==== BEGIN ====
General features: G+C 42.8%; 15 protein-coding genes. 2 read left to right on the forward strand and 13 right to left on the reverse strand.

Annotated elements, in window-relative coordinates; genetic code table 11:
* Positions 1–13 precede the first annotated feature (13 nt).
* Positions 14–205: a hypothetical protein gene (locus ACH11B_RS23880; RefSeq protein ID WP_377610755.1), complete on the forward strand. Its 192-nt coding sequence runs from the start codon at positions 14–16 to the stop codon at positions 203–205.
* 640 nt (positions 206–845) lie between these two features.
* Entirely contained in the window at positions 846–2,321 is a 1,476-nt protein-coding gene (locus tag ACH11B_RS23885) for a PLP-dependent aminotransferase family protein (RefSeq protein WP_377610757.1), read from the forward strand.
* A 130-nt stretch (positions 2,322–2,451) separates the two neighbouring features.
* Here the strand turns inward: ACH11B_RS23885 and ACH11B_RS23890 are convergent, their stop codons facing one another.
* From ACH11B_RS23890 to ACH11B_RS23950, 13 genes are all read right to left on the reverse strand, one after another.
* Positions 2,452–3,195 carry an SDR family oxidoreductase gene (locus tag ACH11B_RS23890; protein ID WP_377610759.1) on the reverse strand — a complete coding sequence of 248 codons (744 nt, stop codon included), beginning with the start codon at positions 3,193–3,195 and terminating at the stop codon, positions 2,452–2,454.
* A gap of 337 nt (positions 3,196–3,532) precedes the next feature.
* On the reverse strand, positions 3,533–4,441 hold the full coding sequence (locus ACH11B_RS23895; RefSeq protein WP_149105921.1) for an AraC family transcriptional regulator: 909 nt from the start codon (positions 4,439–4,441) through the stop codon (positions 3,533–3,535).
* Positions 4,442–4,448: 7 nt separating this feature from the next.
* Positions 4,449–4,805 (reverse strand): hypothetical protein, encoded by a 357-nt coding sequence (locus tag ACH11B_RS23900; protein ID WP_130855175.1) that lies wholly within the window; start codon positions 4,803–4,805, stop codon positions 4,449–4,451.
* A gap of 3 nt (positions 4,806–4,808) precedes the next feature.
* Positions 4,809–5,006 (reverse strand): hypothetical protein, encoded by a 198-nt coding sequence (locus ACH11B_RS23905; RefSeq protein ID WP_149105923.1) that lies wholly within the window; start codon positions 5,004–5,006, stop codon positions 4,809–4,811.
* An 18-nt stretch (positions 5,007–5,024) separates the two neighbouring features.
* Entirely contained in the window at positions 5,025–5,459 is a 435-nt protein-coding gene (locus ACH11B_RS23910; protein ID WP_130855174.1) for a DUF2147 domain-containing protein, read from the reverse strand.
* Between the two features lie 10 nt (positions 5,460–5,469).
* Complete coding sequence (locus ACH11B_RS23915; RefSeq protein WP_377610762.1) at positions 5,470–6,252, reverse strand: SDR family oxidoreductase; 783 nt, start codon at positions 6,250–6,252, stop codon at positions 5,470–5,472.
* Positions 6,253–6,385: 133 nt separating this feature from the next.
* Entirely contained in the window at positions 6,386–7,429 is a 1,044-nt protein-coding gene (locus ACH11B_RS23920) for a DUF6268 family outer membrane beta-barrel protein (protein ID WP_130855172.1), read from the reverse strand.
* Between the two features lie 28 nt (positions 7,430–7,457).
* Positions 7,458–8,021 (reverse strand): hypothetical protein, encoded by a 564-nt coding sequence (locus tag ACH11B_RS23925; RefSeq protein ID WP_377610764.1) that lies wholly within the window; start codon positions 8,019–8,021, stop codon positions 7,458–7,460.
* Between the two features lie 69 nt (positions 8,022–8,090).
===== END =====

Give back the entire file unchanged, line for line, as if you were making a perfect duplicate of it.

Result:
General features: G+C 42.8%; 15 protein-coding genes. 2 read left to right on the forward strand and 13 right to left on the reverse strand.

Annotated elements, in window-relative coordinates; genetic code table 11:
* Positions 1–13 precede the first annotated feature (13 nt).
* Positions 14–205: a hypothetical protein gene (locus ACH11B_RS23880; RefSeq protein ID WP_377610755.1), complete on the forward strand. Its 192-nt coding sequence runs from the start codon at positions 14–16 to the stop codon at positions 203–205.
* 640 nt (positions 206–845) lie between these two features.
* Entirely contained in the window at positions 846–2,321 is a 1,476-nt protein-coding gene (locus tag ACH11B_RS23885) for a PLP-dependent aminotransferase family protein (RefSeq protein WP_377610757.1), read from the forward strand.
* A 130-nt stretch (positions 2,322–2,451) separates the two neighbouring features.
* Here the strand turns inward: ACH11B_RS23885 and ACH11B_RS23890 are convergent, their stop codons facing one another.
* From ACH11B_RS23890 to ACH11B_RS23950, 13 genes are all read right to left on the reverse strand, one after another.
* Positions 2,452–3,195 carry an SDR family oxidoreductase gene (locus tag ACH11B_RS23890; protein ID WP_377610759.1) on the reverse strand — a complete coding sequence of 248 codons (744 nt, stop codon included), beginning with the start codon at positions 3,193–3,195 and terminating at the stop codon, positions 2,452–2,454.
* A gap of 337 nt (positions 3,196–3,532) precedes the next feature.
* On the reverse strand, positions 3,533–4,441 hold the full coding sequence (locus ACH11B_RS23895; RefSeq protein WP_149105921.1) for an AraC family transcriptional regulator: 909 nt from the start codon (positions 4,439–4,441) through the stop codon (positions 3,533–3,535).
* Positions 4,442–4,448: 7 nt separating this feature from the next.
* Positions 4,449–4,805 (reverse strand): hypothetical protein, encoded by a 357-nt coding sequence (locus tag ACH11B_RS23900; protein ID WP_130855175.1) that lies wholly within the window; start codon positions 4,803–4,805, stop codon positions 4,449–4,451.
* A gap of 3 nt (positions 4,806–4,808) precedes the next feature.
* Positions 4,809–5,006 (reverse strand): hypothetical protein, encoded by a 198-nt coding sequence (locus ACH11B_RS23905; RefSeq protein ID WP_149105923.1) that lies wholly within the window; start codon positions 5,004–5,006, stop codon positions 4,809–4,811.
* An 18-nt stretch (positions 5,007–5,024) separates the two neighbouring features.
* Entirely contained in the window at positions 5,025–5,459 is a 435-nt protein-coding gene (locus ACH11B_RS23910; protein ID WP_130855174.1) for a DUF2147 domain-containing protein, read from the reverse strand.
* Between the two features lie 10 nt (positions 5,460–5,469).
* Complete coding sequence (locus ACH11B_RS23915; RefSeq protein WP_377610762.1) at positions 5,470–6,252, reverse strand: SDR family oxidoreductase; 783 nt, start codon at positions 6,250–6,252, stop codon at positions 5,470–5,472.
* Positions 6,253–6,385: 133 nt separating this feature from the next.
* Entirely contained in the window at positions 6,386–7,429 is a 1,044-nt protein-coding gene (locus ACH11B_RS23920) for a DUF6268 family outer membrane beta-barrel protein (protein ID WP_130855172.1), read from the reverse strand.
* Between the two features lie 28 nt (positions 7,430–7,457).
* Positions 7,458–8,021 (reverse strand): hypothetical protein, encoded by a 564-nt coding sequence (locus tag ACH11B_RS23925; RefSeq protein ID WP_377610764.1) that lies wholly within the window; start codon positions 8,019–8,021, stop codon positions 7,458–7,460.
* Between the two features lie 69 nt (positions 8,022–8,090).